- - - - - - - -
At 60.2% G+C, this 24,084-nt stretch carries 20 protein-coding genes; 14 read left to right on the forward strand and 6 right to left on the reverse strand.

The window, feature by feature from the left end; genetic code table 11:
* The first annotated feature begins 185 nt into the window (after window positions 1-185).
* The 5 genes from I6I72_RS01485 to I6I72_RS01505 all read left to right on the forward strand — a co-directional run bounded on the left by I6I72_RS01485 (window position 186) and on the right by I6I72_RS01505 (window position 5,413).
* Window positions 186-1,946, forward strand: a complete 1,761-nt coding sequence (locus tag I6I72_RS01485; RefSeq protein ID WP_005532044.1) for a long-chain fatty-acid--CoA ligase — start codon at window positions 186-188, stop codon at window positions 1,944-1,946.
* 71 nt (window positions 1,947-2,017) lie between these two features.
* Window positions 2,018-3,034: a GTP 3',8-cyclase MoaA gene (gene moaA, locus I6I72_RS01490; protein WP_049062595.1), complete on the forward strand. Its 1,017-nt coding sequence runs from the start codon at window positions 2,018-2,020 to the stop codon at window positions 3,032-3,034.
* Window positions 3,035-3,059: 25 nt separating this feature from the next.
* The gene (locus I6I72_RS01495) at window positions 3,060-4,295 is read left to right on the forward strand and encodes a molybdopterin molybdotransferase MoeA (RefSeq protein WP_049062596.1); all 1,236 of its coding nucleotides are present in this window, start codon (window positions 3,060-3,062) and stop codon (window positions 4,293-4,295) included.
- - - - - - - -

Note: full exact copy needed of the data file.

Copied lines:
At 60.2% G+C, this 24,084-nt stretch carries 20 protein-coding genes; 14 read left to right on the forward strand and 6 right to left on the reverse strand.

The window, feature by feature from the left end; genetic code table 11:
* The first annotated feature begins 185 nt into the window (after window positions 1-185).
* The 5 genes from I6I72_RS01485 to I6I72_RS01505 all read left to right on the forward strand — a co-directional run bounded on the left by I6I72_RS01485 (window position 186) and on the right by I6I72_RS01505 (window position 5,413).
* Window positions 186-1,946, forward strand: a complete 1,761-nt coding sequence (locus tag I6I72_RS01485; RefSeq protein ID WP_005532044.1) for a long-chain fatty-acid--CoA ligase — start codon at window positions 186-188, stop codon at window positions 1,944-1,946.
* 71 nt (window positions 1,947-2,017) lie between these two features.
* Window positions 2,018-3,034: a GTP 3',8-cyclase MoaA gene (gene moaA, locus I6I72_RS01490; protein WP_049062595.1), complete on the forward strand. Its 1,017-nt coding sequence runs from the start codon at window positions 2,018-2,020 to the stop codon at window positions 3,032-3,034.
* Window positions 3,035-3,059: 25 nt separating this feature from the next.
* The gene (locus I6I72_RS01495) at window positions 3,060-4,295 is read left to right on the forward strand and encodes a molybdopterin molybdotransferase MoeA (RefSeq protein WP_049062596.1); all 1,236 of its coding nucleotides are present in this window, start codon (window positions 3,060-3,062) and stop codon (window positions 4,293-4,295) included.